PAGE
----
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I'd like to get some community input on best practices for styling your ERB templates.

  • I use a Tab Width of 2.
  • I use soft tabs (spaces).
  • I use a Word Wrap of 80.

I indent all my HTML tags in addition to Ruby code inside my ERB templates.

This usually makes for very readable ERB.

Assuming the above or similar parameters, how do you prefer indent longer lines?

Consider this example:

<div class="content">
  <div class="row">
    <div class="span10">
      <%= simple_form_for(@user, html: { class: 'form-horizontal' }) do |f| %>
        <%= f.input :MembershipID, label: 'Membership ID :', hint: 'Use the user\'s official Membership ID if they have one. Otherwise, enter their phone number (e.g. 2125551234)', input_html: { value: @user[:MembershipID] } %>
      <% end %>
    </div>
  </div>
</div>

The f.input line gets to be pretty ugly and unreadable.

I was thinking something like this would be ideal, but I wanted to get some feedback before changing a lot of my style.

<div class="content">
  <div class="row">
    <div class="span10">
      <%= simple_form_for(@user, html: { class: 'form-horizontal' }) do |f| %>
        <%= f.input :MembershipID, 
                label: 'Membership ID :', 
                hint: 'Use the user\'s official Membership ID if they have one. Otherwise, enter their phone number (e.g. 2125551234)', 
                input_html: { value: @user[:MembershipID] } %>
      <% end %>
    </div>
  </div>
</div>

I'm back and forth on whether double indenting from the ERB begin tag <%= or from the helper name f.input is better.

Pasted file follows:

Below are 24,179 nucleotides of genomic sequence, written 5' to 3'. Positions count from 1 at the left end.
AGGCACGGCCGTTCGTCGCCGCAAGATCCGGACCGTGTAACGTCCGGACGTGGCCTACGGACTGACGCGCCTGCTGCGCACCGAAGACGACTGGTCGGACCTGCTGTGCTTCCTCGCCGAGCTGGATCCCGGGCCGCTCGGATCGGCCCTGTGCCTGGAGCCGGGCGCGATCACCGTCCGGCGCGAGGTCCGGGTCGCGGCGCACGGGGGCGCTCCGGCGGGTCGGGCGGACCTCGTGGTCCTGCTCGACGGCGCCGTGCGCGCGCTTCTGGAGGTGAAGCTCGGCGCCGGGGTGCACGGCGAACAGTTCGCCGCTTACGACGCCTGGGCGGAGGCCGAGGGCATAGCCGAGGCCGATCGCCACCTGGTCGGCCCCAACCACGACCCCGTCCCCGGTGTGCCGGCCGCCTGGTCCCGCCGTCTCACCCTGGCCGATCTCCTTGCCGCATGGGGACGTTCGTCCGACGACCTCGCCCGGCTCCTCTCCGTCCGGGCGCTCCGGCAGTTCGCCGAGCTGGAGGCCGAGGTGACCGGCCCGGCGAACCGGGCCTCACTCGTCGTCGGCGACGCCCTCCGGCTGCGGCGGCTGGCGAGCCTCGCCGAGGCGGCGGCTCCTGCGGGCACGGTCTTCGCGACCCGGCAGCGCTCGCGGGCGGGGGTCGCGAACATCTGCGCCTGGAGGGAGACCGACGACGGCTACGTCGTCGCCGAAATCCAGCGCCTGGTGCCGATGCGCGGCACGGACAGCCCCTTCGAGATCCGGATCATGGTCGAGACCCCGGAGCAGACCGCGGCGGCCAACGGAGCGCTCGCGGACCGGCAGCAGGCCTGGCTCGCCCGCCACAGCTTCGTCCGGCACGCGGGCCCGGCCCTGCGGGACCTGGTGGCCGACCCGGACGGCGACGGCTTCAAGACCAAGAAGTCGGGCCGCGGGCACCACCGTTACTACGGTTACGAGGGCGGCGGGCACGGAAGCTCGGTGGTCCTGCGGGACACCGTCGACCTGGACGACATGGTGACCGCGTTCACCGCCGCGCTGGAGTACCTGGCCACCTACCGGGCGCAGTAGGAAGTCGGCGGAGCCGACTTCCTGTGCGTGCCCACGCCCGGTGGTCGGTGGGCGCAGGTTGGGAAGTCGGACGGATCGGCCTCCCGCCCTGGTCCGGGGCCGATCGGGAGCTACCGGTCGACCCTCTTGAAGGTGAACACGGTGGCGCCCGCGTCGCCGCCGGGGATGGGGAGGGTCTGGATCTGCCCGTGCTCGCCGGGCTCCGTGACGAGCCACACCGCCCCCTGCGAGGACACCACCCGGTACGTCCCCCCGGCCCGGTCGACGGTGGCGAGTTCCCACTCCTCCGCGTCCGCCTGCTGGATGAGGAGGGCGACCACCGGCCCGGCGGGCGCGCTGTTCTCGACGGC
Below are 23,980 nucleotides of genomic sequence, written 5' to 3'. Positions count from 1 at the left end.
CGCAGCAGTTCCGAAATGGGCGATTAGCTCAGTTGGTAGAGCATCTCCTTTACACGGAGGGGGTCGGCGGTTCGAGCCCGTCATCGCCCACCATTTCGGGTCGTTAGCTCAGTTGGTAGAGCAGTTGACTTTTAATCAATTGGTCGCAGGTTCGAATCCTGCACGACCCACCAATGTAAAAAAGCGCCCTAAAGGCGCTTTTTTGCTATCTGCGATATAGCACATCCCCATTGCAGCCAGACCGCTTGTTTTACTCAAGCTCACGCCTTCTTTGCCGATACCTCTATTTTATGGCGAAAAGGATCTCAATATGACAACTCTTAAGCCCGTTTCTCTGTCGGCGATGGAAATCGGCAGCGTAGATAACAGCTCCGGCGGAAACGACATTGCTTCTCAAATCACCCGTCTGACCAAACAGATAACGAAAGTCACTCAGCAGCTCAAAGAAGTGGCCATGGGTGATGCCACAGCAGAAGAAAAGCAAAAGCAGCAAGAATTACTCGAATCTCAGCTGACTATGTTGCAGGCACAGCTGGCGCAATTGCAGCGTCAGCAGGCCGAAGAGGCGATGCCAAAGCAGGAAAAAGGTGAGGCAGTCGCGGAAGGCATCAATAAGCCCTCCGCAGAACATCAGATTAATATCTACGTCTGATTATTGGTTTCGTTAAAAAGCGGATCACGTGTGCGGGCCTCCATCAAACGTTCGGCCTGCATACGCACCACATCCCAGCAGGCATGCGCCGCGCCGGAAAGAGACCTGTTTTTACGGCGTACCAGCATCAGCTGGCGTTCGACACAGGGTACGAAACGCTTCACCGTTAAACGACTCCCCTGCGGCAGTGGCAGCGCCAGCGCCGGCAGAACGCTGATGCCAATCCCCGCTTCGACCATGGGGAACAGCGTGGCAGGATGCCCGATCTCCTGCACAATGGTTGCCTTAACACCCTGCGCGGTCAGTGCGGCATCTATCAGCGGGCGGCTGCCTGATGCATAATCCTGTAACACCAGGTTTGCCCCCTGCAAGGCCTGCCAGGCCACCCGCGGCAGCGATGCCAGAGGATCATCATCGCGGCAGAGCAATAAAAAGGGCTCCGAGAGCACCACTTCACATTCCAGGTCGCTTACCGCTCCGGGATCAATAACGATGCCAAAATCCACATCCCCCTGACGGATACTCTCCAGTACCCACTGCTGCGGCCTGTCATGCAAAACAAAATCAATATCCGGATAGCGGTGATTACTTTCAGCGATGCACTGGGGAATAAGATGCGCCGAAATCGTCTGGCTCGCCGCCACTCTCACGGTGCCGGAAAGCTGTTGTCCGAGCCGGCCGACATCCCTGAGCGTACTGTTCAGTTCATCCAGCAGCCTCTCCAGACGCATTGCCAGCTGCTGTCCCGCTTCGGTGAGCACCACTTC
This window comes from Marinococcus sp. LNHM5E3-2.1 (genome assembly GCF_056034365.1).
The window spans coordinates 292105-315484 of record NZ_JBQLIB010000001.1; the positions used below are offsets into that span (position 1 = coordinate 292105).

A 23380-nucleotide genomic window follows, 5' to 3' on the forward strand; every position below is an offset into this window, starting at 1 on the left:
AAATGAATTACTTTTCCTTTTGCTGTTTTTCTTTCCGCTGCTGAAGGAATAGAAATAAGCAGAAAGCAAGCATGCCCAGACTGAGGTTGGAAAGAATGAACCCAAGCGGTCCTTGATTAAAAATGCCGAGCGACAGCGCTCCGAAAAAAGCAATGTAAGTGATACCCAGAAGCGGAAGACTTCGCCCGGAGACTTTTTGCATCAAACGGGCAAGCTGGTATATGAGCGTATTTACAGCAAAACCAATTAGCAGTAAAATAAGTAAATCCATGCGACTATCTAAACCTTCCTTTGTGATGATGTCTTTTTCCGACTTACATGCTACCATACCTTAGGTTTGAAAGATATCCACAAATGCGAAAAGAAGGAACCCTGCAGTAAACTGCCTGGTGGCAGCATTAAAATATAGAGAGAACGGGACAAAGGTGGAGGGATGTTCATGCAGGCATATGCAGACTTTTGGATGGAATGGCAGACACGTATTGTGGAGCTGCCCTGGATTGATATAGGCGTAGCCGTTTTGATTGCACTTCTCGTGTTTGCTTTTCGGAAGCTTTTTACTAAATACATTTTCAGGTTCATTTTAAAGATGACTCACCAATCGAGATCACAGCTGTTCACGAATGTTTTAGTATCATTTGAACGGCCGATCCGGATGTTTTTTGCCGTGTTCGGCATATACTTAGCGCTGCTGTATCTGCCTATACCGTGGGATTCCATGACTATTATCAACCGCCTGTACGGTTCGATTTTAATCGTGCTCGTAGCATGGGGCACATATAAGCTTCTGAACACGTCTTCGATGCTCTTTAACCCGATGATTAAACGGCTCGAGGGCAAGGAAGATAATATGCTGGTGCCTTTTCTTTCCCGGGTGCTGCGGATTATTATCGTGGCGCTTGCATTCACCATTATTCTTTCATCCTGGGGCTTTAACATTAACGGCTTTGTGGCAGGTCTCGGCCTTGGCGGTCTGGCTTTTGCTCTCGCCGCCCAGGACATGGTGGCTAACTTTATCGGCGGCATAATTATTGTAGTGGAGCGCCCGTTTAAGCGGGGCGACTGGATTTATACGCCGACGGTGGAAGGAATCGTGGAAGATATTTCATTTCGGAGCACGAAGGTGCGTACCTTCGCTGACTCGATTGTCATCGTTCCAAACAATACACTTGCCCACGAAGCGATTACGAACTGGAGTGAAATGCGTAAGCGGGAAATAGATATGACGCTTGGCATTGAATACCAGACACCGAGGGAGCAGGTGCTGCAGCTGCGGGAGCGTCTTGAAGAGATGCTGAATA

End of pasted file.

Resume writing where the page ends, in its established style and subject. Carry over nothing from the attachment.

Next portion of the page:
Please weigh in! (and please let's not turn this into a ERB vs HAML debate, assume ERB only!)

Thanks.

share|improve this question
    
FWIW, I typically follow this guide: github.com/bbatsov/ruby-style-guide, but it doesn't really address ERB. I don't like the idea of indenting everything over to where the parenthesis are (or would be if you used them). –  jkwantum Jun 23 '12 at 5:04
    
Not sure about your word wrapping. I keep code to ~< 60 per line and insert my own returns. I find that if it wraps, it makes for difficult readability of the code. I also find that if its longer than that, I am probably trying to do too much on one line. –  Carson Cole Jun 23 '12 at 17:32
    
That's a good point. I might try inserting my own returns. I'm using Sublime Text 2, and you're right, sometimes the auto word wrap of 80 per line makes for strange indentation. Thanks. –  jkwantum Jun 23 '12 at 20:40

2 Answers 2

up vote 0 down vote accepted

Some things to consider:

  • Don't use "span10" and "row" classes, but instead apply this in your CSS
  • Use helpers, even if you don't plan on reusing them (at the moment), it cleans up your code

This gives you something like:

<div class="content">
  <%= simple_form_for(@user) do |f| %>
    <%= membership_input_field %>
  <% end %>
</div>

SCSS:

.content {
  @extend .row;
  #users_form {
    @extend .span10;
    @extend .form-horizontal;
  }
}

I can't test this right now, but you should get the general idea. Much cleaner, and much less useless classes to style your HTML.

share|improve this answer
    
Thanks for the reply. I think moving this type of code into a helper or presenter is the way to go, as someone else also mentioned that to me via Twitter. –  jkwantum Jun 23 '12 at 20:38
    
Don't forget to mark the answer as helpful / correct, it helps me/others to stay motivated in helping you and others :) –  JeanMertz Jun 24 '12 at 11:39

For long or complex ERB expansions, I often go multiline like so:

<div>
  <div>
    <%=
      some_call_with_lots_of_args_or_a_block(
        arg1,
        arg2
      ) do
        block_stuff()
      end
    %>
  </div>
</div>

Lots of lines, but the indents now all "make sense" for a given value of "sense". HTH!

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